radiohead – the numbersIt holds us like a phantomIt touches like…

radiohead – the numbers

It holds us like a phantom
It touches like a breeze
It shines its understanding
See the moon smiling

Open on all channels
Ready to receive
And we’re not at the mercy
Of your chimeras and spells
Your chimeras and spells

We are of the earth
To her we do return
The future is inside us
It’s not somewhere else
It’s not somewhere else
It’s not somewhere else

One day at a time

We call upon the people
People have this power
The numbers don’t decide
Your system is a lie
The river running dry
The wings of a butterfly
And you may pour us away like soup
Like we’re pretty broken flowers
We’ll take back what is ours
We’ll take back what is ours

One day at a time

Written by Colin Greenfield, Jonathan Greenwood, Edward John O’ Brien, Philip Selway, Thomas Yorke • Copyright © Warner/Chappell Music, Inc

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Hi!! I know there are tons of other articles on binoculars (for birding) out there, and ive skimmed

Okay, first things first: for your first set of binoculars, my personal opinion is that it’s worth saving up until you have around $200 to spend. Your optical quality is going to go up exponentially until you hit around the $300 mark, and after that your mileage may vary.

Okay, so that was step one: waiting until you have some money squirreled away. Now, time to actually pick your bins! For birding, you want the following:

  1. Roof prism optics
  2. Medium magnification (8x, 9x, or 10x)
  3. A large optical lens (a classic diameter is 42mm)

1. Roof prism optics: this is a modern lens prism construction that allows manufacturers to get more light from the world to your eyes while taking up less space. This is great for birding because you get better optics in a smaller package. Virtually all modern binoculars are roof prism.

2. Magnification: everyone has their own opinion here. I use 8x magnification, because I like to keep the “big picture” visible. However, this means that far away birds are hard to look at! For a beginner, go for the lower end of magnification. Lower magnification is easier to use, because the wobble of your head/hands is less amplified and it’s easier to find your subject in the first place. No use getting those high-powered bins if you can’t even see the bird through ‘em.

3. Optical lens. When you buy binoculars, they’re sold as “NumberxNumber”– for example, 8×42 or 10×52. The first number is the magnification, which we talked about above. The second is the diameter of the optical lens, which is directly affecting how much light gets through to your eye, OR how good the image is. The short answer for picking your optical lens size? Get a nice and beefy one. 42mm is great.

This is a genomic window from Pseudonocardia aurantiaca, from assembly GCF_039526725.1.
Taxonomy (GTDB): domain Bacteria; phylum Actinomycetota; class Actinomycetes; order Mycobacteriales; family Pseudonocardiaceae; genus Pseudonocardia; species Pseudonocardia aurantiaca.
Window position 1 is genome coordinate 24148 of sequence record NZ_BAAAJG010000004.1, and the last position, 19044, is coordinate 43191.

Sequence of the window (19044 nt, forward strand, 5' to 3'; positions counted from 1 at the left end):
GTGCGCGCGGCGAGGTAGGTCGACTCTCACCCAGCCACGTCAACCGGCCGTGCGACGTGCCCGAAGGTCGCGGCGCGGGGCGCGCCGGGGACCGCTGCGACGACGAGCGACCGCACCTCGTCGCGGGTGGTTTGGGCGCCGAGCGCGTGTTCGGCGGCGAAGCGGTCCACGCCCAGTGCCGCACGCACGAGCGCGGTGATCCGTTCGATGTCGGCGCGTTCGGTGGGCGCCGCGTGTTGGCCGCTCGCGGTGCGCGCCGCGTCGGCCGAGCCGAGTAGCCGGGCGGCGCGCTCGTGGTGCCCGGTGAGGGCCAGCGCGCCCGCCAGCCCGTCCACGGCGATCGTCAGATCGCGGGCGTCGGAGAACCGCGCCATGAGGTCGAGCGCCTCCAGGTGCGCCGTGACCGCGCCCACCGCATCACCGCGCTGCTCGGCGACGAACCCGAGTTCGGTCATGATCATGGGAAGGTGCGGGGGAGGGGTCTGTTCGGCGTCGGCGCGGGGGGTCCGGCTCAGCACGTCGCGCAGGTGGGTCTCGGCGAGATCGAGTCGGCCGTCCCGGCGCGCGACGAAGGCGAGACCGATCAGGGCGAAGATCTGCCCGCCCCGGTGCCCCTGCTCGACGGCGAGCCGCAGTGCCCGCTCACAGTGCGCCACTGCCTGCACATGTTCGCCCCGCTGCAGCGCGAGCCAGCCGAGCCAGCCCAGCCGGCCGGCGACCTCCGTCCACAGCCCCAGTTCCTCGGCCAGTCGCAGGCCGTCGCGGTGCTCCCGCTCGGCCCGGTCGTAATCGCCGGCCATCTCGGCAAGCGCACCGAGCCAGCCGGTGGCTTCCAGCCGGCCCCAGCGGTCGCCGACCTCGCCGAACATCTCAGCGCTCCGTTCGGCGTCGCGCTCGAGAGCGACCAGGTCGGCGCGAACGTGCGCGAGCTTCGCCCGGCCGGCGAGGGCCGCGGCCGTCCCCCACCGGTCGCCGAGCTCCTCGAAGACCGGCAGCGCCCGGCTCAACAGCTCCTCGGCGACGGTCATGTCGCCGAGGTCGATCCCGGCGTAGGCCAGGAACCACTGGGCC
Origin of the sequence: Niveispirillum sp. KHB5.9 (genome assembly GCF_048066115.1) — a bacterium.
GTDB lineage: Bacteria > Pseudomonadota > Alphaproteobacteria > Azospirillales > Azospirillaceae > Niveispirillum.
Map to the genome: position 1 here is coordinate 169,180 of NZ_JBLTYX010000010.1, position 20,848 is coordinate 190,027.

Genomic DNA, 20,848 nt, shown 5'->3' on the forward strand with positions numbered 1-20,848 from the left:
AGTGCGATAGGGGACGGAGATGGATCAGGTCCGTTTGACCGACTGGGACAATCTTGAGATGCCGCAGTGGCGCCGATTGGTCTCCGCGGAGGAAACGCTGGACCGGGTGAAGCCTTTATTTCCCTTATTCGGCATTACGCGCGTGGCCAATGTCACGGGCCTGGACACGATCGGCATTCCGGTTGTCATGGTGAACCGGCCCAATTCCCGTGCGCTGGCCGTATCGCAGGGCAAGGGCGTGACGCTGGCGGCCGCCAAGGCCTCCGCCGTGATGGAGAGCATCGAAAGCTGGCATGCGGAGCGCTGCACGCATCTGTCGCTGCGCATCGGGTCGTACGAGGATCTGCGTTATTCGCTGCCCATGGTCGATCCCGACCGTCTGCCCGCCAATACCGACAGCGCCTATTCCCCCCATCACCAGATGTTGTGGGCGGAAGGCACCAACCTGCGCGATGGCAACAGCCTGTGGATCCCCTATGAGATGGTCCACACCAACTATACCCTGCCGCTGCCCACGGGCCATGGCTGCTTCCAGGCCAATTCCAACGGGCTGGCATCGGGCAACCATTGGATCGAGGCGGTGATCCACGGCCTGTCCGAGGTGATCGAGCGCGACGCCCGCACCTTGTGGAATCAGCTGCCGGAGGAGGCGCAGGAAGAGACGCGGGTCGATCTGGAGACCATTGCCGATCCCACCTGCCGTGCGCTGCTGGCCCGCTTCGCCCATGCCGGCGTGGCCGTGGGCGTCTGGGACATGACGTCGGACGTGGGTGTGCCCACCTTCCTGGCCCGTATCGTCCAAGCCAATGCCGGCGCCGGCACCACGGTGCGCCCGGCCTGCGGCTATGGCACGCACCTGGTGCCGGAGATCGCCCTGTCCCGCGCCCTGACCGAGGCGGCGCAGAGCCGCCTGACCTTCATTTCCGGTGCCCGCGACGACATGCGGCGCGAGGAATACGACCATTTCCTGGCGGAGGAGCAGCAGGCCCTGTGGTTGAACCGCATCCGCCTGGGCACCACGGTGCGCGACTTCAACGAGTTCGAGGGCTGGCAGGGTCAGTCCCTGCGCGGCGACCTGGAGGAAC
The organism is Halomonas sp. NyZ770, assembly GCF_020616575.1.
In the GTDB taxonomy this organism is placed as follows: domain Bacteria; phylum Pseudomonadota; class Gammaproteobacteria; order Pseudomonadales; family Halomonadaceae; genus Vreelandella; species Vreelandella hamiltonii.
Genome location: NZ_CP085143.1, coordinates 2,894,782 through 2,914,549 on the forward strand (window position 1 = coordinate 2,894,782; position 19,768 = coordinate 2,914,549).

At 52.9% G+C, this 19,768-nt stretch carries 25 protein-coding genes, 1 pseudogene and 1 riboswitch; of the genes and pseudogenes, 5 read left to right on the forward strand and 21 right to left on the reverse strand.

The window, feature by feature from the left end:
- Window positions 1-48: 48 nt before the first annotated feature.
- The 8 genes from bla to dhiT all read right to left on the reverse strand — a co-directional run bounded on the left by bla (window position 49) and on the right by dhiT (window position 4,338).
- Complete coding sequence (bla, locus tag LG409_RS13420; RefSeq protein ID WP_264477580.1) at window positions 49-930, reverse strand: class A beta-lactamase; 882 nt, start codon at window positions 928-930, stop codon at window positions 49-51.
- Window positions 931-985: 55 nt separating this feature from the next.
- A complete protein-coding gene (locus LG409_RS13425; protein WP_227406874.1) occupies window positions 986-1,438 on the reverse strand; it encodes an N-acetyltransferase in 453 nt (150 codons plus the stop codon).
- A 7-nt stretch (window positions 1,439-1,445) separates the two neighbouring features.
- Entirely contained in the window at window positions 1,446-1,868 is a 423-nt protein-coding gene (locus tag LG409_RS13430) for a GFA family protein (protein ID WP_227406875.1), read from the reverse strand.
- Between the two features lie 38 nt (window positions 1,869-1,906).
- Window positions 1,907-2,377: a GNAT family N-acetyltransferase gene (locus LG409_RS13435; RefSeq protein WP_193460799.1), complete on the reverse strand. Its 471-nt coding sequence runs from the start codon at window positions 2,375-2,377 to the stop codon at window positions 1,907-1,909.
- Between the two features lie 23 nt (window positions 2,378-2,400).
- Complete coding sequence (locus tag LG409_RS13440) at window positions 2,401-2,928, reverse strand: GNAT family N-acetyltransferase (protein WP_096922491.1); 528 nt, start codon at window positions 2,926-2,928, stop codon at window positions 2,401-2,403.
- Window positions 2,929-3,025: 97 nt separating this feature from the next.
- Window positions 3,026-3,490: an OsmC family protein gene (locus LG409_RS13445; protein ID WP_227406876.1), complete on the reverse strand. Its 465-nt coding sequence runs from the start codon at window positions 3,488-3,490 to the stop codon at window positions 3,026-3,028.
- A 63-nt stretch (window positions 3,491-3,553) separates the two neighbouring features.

Some brands and models to consider…

Premium binoculars are dumb. If you’re spending over $1000 on binoculars, they’re a status symbol instead of a tool. And if you’re anything like me, you treat your tools like tools– they get dirty, they get banged around, etc. 

When you’re birding, you’re in the woods, the desert, the mountains, the ocean. My binoculars have been through Tanzanian dust storms, a barrage of seabird poo, Amazonian downpours– you get the gist. So I prefer durability to near-imperceptible increases in optical quality.

I personally use a discontinued 8×42 model called the Atlas Intrepid ($309). They’ve been through a lot over 4 years, that’s for sure. But for what it’s worth, I still have people pick them up and marvel at the optical quality! So, being biased, I recommend a similar model to these.

  • Vortex Diamondback 8×42: Vortex is a “mom n pop” newcomer to the optics market. Their products are guaranteed for life, so you can always send them to the factory and get them hand-repaired! 
  • Nikon Monarch Series: Nikon is frequently revamping their popular Monarch line, which is the binocular for young field scientists. Water and fogproofing is one of the many features of this staple line!
  • Maven Optics: probably my top pick for when I invest in a new set of bins. Maven is a newcomer heralded for competitive image quality, and you can customize your bin colors!

My next purchase will probably be Vortex or Maven, and I’ll probably be moving up a 10x model– but that’s because I do a lot of color band resighting and every bit of magnification helps! You can’t go wrong with a solid set of 8×42 bins, and they’ll get you up close to the wildlife around you. Hope this helps!

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